Immigration and Naturalization Service and the Executive Office
for Immigration Review Affirmative Asylum Program

Report No. 99-23
July 1999
Office of the Inspector General


The asylum program is administered by Immigration and Naturalization Service (INS) asylum officers and Executive Office for Immigration Review (EOIR) immigration judges. In FY 1996, the asylum program processed about 124,000 asylum claims at a cost of over $76 million to INS and EOIR.

The asylum program allows aliens legally or illegally in this country to apply to INS for asylum. To be granted asylum, aliens must demonstrate a well-founded fear of persecution in their home country because of race, religion, nationality, political opinion, or membership in a social group.

Asylum cases are referred to as either affirmative or defensive cases. Affirmative cases are those in which aliens who are not in removal proceedings initiate asylum applications to INS. Defensive cases are those in which aliens against whom removal proceedings have begun seek to "defend" against or avoid the removal by applying for asylum. Defensive asylum applications are filed directly with EOIR.

In 1994, the Department of Justice (DOJ) implemented major reform efforts to address the increasing backlog of asylum cases and public concerns over abuse of the asylum program. These reform efforts culminated in new asylum regulations that were published in December 1994 and made effective in 1995.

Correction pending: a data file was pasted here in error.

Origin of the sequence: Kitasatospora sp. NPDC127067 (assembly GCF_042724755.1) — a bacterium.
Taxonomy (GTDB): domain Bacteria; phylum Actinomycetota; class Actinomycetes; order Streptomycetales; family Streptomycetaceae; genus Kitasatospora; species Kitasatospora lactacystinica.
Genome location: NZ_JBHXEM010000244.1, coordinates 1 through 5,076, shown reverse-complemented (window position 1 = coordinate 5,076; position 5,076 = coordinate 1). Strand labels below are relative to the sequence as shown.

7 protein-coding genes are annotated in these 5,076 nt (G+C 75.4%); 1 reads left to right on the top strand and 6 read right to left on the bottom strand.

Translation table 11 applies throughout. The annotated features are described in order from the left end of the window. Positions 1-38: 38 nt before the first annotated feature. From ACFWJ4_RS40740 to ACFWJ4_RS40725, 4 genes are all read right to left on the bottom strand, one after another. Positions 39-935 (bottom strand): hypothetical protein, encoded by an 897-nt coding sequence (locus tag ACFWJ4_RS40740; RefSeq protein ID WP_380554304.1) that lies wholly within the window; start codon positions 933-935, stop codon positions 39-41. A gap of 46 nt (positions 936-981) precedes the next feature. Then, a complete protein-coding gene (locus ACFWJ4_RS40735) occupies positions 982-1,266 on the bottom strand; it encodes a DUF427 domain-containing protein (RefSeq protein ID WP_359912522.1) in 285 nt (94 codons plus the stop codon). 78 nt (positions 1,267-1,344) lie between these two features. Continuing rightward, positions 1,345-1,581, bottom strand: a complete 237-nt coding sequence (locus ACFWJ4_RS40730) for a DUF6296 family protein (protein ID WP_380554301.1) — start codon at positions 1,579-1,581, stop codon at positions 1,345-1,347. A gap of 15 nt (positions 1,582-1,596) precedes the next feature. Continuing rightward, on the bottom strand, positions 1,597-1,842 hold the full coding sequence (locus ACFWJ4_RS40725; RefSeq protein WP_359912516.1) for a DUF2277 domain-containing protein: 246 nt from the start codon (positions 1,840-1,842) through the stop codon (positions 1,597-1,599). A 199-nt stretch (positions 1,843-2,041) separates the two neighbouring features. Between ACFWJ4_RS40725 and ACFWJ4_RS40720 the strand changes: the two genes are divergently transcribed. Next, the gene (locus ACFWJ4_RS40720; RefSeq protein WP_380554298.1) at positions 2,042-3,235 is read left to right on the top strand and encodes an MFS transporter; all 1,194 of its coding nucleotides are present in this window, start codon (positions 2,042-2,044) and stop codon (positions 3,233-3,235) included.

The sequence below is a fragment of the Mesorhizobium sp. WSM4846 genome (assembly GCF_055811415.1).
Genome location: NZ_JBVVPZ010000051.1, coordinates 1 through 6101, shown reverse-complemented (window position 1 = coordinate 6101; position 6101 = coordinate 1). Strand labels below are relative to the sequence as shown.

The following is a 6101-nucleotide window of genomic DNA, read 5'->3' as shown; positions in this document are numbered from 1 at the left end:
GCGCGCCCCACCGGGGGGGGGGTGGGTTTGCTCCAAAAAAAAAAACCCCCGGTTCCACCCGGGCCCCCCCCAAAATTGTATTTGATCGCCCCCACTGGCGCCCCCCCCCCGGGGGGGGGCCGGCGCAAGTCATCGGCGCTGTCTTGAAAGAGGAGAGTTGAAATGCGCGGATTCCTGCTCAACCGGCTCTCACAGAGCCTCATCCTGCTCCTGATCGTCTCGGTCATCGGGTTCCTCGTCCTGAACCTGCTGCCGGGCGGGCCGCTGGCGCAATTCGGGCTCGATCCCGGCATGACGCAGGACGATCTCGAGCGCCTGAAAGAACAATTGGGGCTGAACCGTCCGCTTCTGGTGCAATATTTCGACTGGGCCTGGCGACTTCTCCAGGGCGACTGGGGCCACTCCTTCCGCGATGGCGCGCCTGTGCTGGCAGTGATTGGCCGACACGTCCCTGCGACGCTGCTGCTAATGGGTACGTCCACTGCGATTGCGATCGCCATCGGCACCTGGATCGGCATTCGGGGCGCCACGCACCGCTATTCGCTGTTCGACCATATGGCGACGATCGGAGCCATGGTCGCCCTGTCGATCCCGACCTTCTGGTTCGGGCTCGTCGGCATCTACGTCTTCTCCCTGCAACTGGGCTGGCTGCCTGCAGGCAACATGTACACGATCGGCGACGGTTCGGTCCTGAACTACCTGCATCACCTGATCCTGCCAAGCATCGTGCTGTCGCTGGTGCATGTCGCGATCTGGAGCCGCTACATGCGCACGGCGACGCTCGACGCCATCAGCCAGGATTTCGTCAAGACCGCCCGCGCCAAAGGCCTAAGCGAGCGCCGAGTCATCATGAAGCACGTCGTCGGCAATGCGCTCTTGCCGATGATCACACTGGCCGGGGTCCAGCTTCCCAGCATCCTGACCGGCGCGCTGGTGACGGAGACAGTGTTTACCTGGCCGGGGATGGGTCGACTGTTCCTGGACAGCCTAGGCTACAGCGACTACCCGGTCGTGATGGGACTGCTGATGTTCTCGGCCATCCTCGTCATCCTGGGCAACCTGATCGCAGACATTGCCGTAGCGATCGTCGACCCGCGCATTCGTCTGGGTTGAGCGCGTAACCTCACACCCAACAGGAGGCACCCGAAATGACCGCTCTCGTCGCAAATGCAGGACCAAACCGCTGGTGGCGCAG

We found that the 1995 asylum reforms resulted in more timely case completions and significantly reduced the increasing trend of backlogged asylum cases. However, while the new asylum regulations streamlined procedures and promoted efficiency, they did little to build in necessary protections and mechanisms to maintain quality control.

For example, we found possible outcome determinative deficiencies in 9 percent of the asylum officer assessments, and technical deficiencies in another 22 percent of the assessments.

We also found that INS was not successful in deporting applicants denied asylum. Of the 69,594 denied asylum seekers who were issued deportation orders from FYs 1993 to 1996, only 6,516 (9.4 percent) were actually deported, according to INS records. In addition, INS did not ensure that the identities of asylum applicants were firmly established through fingerprinting and FBI records checks. As a result, the overall credibility of the affirmative asylum program was seriously undermined.

The details of our work are contained in the Findings and Recommendations section of this report. Our Objectives, Scope, and Methodology are contained in Appendix II.